Crime Scene: The Vanishing at the Cecil Hotel Review

I don’t normally review documentaries or anything that could be considered for TV, due to the length and the amount of depth that is required for one to properly review them. However ‘The Vanishing at the Cecil Hotel’ might be the most god awful documentary I’ve ever seen in my life, to the point where my brain can’t contain it and I now have the sudden urge to tell everyone why this thing is so damn bad.

Let’s start with what the documentary is about. It is about a girl called Elisa Lam who travels to Los Angeles as a tourist, stays in some creepy hotel, goes missing for days on end without a trace and is then found dead in a water tank on the roof. The documentary concerns itself with the initial police investigation, the hotel itself and whether Elisa Lam committed suicide or was murdered.

Now let’s talk about the format of the documentary. It was released on Netflix and formatted as a TV show containing four episodes, each of which is just under an hour long. So the whole this is just under four hours in length:

Episode one is like stage dressing, as it spends a long time establishing how downtown LA is basically full of criminals and how the hotel is place with a long history of guests killing themselves, dealing drugs, robbing each other, killing each other, hiring prostitutes and pretty much any other crime you can imagine. Episode two is more focussed on contextualising Elisa Lam as a person and what led her to traveling to LA, as well as her disappearance, the initial police investigation and the discovery of her body in a water tank on the roof. Episode three is a whole hour of YouTuber conspiracy theories being treated as serious and legitimate possibilities as to what could have happened to Elisa, with only a few sprinklings of actually interesting police forensic work. Finally, episode four is about how and why the police determined the death was a suicide and/or an accidental death, and a bunch of YouTubers refusing to believe it.

Now that we’re all caught up, let’s get into why this documentary is bad. It all has to do with one thing, which is the way the documentary deals with the question as to whether Elisa Lam killed herself or was murdered.

For some reason the documentary spends a lot of time giving a platform to YouTube conspiracy theorists who seem to think they know better than the police investigators do, and then treats those YouTuber’s perspectives as valid interpretations of the case even though they have no idea what the hell they are talking about. I’ll give you an example:

Police theorised that Elisa Lam couldn’t have been murdered and if she was it would have had to have been after she got onto the roof of the hotel. The reason for this being because the stairwell leading to the roof has a door that activates an alarm when opened, unless it is disabled by a member of staff with the authority to be up there. No alarm was triggered during Lam’s stay at the hotel, therefore she couldn’t have taken the stairs to the roof. She would have had to have taken the ladder from the fire escape, which is unguarded. When the body was found there were no traces of injury of any kind, meaning the killer (if there was a killer) couldn’t have killed Lam before going to the roof, since carrying a dead body up a ladder would have damaged it in some way. So the way police see it is that Lam either went up to the roof of her own free will and ended up killing herself, or she was killed on the roof after taking the ladder up. Makes sense, right?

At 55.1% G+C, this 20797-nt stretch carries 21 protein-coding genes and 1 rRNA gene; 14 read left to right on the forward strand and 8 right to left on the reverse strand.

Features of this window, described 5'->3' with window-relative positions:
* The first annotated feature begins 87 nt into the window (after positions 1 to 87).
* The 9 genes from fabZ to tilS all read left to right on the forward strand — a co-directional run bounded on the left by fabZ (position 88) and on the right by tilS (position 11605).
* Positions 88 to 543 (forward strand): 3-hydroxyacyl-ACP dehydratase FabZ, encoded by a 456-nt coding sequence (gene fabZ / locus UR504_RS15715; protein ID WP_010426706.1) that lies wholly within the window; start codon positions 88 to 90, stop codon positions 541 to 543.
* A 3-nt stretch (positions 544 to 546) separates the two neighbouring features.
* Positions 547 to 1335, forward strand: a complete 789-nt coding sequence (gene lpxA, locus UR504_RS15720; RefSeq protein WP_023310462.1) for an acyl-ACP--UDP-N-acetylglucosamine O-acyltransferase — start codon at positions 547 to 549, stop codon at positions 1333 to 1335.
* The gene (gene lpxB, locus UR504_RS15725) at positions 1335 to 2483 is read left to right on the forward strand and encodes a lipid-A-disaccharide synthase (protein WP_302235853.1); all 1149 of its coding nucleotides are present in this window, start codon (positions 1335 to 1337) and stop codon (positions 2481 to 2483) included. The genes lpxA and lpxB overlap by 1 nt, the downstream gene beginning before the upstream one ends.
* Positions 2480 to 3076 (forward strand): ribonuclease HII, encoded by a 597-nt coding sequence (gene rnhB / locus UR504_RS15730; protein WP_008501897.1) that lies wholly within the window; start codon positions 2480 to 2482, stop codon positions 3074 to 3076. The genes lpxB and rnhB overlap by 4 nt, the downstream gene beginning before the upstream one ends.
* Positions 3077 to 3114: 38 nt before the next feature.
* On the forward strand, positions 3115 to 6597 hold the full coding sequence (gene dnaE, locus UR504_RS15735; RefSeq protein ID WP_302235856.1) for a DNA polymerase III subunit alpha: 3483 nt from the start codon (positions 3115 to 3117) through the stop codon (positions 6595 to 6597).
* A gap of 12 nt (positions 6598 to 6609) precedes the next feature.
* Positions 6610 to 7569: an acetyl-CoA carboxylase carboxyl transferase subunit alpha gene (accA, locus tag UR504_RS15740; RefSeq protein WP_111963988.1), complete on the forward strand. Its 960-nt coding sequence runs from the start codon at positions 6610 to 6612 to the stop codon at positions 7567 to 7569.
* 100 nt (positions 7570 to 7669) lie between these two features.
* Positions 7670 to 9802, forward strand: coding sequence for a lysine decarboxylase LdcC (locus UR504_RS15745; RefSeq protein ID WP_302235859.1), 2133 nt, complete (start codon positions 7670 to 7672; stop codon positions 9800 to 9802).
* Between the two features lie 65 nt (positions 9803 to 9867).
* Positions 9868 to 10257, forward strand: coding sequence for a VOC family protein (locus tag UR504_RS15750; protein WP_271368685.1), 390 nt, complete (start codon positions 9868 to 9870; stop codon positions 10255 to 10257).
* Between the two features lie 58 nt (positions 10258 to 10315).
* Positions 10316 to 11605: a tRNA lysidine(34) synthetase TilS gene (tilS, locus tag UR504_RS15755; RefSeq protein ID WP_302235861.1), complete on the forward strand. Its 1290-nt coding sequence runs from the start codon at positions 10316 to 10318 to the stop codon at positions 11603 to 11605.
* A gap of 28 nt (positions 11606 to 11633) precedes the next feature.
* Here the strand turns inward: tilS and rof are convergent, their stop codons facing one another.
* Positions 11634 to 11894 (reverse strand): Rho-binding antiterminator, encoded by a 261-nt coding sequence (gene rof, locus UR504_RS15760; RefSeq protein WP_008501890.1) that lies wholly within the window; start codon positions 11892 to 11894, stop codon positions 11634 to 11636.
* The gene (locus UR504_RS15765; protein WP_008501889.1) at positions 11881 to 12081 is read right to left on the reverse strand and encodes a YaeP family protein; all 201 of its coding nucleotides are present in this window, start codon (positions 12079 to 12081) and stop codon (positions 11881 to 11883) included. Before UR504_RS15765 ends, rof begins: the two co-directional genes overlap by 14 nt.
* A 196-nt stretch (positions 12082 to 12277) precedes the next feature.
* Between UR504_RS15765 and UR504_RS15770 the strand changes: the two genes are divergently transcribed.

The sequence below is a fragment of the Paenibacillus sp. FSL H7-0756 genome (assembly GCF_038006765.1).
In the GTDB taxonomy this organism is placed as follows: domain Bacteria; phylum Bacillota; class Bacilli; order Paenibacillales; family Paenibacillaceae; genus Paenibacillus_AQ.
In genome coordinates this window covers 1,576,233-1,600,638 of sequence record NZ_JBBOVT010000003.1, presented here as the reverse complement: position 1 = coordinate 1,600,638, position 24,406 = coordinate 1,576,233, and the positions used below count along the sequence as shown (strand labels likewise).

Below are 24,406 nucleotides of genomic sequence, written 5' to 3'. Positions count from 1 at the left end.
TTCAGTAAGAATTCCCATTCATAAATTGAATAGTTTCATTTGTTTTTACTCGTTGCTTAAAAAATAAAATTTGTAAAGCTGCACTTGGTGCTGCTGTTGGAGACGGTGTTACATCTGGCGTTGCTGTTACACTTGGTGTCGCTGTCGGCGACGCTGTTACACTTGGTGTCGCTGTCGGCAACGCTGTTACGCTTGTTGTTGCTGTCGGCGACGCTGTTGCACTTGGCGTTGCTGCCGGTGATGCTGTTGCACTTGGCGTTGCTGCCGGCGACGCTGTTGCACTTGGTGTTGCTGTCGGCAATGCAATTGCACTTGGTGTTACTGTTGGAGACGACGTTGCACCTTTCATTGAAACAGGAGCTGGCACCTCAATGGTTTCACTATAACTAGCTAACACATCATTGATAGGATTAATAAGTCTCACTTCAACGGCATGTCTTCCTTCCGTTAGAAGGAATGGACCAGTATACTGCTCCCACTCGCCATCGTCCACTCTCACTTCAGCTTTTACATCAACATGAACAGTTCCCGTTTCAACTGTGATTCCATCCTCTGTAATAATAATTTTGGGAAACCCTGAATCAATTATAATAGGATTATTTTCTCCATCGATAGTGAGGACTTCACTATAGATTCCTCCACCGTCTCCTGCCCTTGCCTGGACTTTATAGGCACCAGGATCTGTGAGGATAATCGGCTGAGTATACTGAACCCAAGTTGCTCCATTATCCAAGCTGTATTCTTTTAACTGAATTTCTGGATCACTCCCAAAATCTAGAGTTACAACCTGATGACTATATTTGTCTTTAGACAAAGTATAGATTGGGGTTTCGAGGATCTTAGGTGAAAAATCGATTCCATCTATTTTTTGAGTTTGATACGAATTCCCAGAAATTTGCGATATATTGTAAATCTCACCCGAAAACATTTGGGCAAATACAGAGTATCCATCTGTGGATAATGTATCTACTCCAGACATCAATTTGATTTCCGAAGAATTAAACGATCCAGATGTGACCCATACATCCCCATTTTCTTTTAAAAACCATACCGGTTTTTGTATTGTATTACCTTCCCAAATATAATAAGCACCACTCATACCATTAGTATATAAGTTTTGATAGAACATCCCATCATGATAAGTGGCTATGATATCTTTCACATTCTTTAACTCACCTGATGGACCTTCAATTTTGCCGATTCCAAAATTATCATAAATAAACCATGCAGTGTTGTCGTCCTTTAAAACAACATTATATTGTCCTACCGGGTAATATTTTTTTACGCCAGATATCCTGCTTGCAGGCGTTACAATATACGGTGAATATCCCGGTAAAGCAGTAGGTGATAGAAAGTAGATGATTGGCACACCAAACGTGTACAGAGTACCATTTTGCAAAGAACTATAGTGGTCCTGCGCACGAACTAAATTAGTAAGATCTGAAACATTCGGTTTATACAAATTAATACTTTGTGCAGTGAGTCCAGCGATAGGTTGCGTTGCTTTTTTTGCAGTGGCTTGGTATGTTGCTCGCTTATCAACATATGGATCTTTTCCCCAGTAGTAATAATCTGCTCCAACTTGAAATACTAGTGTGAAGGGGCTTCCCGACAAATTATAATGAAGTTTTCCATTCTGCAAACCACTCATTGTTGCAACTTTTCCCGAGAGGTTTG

Well then the documentary cuts to a YouTuber who visited the hotel. He says he “leant into” the door leading to the roof and no alarm was triggered when he did so. Essentially he is implying the police could be wrong about Lam taking the ladder to the roof because he leant into the door without alerting security. But this is stupid because, firstly, he didn’t actually try to open the door, he just leant into it. Secondly, if he did trigger an alarm he wouldn’t have known about it because it’s not something that just starts ringing through the entire building, it’s a signal that is set off for only staff to see in the lobby. My gripe with this is less the fact that this YouTuber is obviously dim, and more to do with the fact the documentary presents their point of view with the same level of seriousness as the legitimate police investigation.

Then the police announce that they determined the death to have been either an intentional suicide or and accidental death. They came to this conclusion based on the fact the body was undamaged and that Lam was a bipolar who, experts had examined after looking over the body, had for some reason decided not to take the proper amount of medication she was supposed to in order to counteract the disorder. They even said that her bipolar disorder may have played into it for this reason. It’s an anticlimactic resolution to the mystery, sure, but it is grounded within the evidence that they had access to.

Then the documentary cuts to a bunch of YouTubers who all object to this conclusion, with all of them saying some variation of “I couldn’t believe it, it didn’t seem real to me”. Then there is an extended segment dedicated to this Mexican guy who makes death metal music on YouTube. This guy stayed at the same hotel as Lam and, shortly after her death, released a music video about chasing down a girl in the woods and killing her, and then another about a Chinese girl drowning. All these YouTuber conspiracy theorists pick up on it and start theorising about the fact he could have killed Elisa Lam based on absolutely no evidence, which indirectly prompts their viewership to harass this man, find out his personal details and then get him blocked off of pretty much any and all social media he had access to at that point. When we hear this guy’s side of the story not only do we discover he was innocent of the crime (surprise, surprise), but also that he spent a lot of time with doctors recovering his mental health after trying to take his own life due to the amount of harassment he had received from people accusing him of murdering Elisa Lam, and that the whole experience ruined his passion for making music on the internet. So at the end of the day, all these YouTubers achieved absolutely nothing other than almost indirectly driving an innocent man to the point of suicide, just because he released a poorly timed music video. What’s worse is that no one ever apologised to him, and the documentary still presents these YouTubers as valuable and insightful people to talk to regarding the Lam investigation.

But based on what we’ve been shown, it is very clear to me that although these people have said they just wanted “to solve the mystery and get justice for Lam”, what they really meant was that they really weren’t interested in the truth of the mystery, so much as they were in finding a solution to it that satisfied what they wanted the truth to be.